When you’re testing web applications, sometimes you want to automatically change some part (or parts) of the request, the response, or both to know how the application will react. In this post, I’ll show you how to do that automatically using Burp Suite's Match and Replace rules.
The tech sector, if you know what you're doing, is easier than most fields to get started in. However, you do have to know what you're doing. In this post, I'm going to step through a series of ways to get started, in case you're not sure.
A new health record management system is going live in Australia soon. It's called My Health Record. It will affect every Australian (and potentially temporary and permanent residents as well) as it will store some of their most intimate information — their health records! But do the risks of such a system outweigh the advantages?
There are so many things that we have to get right to creating secure applications. From input validation to output escaping, secure applications take time, effort, and dedication. However, there one thing that doesn't take much effort, but offers a quick win. Response headers!
Have you ever stopped to wonder about just how trusting you are with your online privacy, and how much information you freely give away? Have you ever thought how savvy you are in the modern era, but how naive your parents and grandparents were? I believe we could be living in a much more naive time now. Here’s why.
In light of the recent Cambridge Analytica / Facebook scandal Mark Zuckerberg testified before the US Congress. Did you tune in to hear what he said about what they knew? Were you keen to know more and about how they might be planning to protect your privacy in the future?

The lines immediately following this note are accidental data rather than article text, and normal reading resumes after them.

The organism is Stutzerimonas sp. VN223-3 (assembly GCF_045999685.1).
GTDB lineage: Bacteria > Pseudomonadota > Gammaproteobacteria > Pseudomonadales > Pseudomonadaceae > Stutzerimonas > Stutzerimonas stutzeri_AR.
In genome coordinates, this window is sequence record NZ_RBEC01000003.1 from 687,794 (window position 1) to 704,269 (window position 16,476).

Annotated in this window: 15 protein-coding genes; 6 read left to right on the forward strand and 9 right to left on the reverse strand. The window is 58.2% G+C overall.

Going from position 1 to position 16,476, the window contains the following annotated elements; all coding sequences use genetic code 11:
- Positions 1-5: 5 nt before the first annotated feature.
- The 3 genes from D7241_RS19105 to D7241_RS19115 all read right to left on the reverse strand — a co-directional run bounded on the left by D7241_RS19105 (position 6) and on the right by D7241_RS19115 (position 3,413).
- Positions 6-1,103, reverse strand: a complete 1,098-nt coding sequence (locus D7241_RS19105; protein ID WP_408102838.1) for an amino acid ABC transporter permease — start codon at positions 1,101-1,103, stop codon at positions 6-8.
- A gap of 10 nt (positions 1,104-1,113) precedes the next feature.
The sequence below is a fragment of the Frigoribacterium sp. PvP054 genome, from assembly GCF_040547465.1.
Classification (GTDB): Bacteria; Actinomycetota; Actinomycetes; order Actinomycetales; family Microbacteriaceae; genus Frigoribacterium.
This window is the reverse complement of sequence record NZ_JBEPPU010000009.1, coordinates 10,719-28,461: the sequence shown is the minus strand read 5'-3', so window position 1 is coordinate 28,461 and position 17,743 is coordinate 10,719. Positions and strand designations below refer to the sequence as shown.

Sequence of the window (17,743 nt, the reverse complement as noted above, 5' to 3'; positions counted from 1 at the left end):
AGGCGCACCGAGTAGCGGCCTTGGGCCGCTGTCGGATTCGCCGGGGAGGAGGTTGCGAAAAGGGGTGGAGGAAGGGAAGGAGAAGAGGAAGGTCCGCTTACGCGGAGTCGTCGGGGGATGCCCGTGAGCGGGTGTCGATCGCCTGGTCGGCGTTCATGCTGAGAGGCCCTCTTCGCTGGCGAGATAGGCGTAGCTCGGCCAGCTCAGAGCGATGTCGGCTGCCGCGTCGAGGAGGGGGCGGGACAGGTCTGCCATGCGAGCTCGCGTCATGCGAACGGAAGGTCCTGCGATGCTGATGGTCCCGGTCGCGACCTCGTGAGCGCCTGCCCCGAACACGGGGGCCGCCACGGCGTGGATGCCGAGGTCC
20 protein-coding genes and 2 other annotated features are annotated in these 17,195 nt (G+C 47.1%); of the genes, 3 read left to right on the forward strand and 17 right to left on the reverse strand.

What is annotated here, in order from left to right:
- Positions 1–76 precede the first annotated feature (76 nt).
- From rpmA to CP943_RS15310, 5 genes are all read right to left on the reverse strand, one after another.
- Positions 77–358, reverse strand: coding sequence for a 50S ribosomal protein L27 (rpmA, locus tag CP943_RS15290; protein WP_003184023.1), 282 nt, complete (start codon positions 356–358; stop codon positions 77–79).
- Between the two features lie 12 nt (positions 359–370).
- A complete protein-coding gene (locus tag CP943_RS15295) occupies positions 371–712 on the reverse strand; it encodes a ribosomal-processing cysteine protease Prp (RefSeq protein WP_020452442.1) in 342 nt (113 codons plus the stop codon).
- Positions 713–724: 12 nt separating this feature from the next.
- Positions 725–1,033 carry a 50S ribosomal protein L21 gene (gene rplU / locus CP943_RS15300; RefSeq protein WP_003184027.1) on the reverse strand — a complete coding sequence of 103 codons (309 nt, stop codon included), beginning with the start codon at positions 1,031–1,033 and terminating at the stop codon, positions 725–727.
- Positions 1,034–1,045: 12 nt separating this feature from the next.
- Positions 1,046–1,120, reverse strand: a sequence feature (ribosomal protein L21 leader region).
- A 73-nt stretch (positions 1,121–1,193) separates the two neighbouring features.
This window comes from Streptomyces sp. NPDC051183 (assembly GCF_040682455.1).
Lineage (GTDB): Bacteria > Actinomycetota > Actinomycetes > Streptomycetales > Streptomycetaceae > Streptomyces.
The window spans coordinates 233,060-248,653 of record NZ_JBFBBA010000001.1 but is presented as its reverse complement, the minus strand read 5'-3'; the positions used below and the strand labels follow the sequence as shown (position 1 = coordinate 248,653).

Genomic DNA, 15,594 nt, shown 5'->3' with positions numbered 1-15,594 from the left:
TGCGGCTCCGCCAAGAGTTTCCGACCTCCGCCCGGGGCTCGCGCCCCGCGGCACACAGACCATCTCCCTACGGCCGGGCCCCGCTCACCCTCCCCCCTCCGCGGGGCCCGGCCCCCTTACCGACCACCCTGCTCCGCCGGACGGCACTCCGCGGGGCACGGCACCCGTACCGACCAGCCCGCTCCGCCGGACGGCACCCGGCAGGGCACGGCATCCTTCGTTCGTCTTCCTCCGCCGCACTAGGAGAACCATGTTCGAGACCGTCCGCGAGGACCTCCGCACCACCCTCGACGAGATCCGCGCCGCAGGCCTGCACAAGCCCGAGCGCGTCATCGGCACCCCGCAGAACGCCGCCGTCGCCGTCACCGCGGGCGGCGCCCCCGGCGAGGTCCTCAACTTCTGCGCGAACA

Do you ever wonder just how much information Google is storing and sharing about you, all so that they can give you those search results? Ever felt like you were being tracked online, all so that you could do some simple searches? Well, it's time to consider alternatives to Google, ones that give you great search results, but that don't invade your privacy.
Recently, I decided to learn the basics of the Symfony (4) framework, so that I could better understand one of my client's applications, and provide better support to it. I never expected to use such a well-rounded framework. Nor did I expect to encounter such an engaged and supportive community. Here's the story.
If you want to create a great quality podcast, then you need to have great audio. And to have great audio, you need to remove all those little things that distract your listener; those things that make your audio sound less than professional, such as breaths and lip smacking. One of the easiest ways to do that, is to use a noise gate. Come learn what it is and how to use it.
I've worked in many roles in my career to date, but whenever I was in a position of management, whether as a project manager or team lead, being distracted (or interrupted) was the norm. There was always a steady stream of people inside the company coming to me with questions or seeking guidance.
One of the most common attack vectors against servers is bruteforce login attempts. This is where attackers attempt to access your server, by trying endless combinations of usernames and passwords. So how do you defend yourself against this kind of attack?
Recently, I've moved into security at ownCloud. As part of the new role, I've had to invest lots of time learning about web application security attack vectors and about applications and tools for testing security.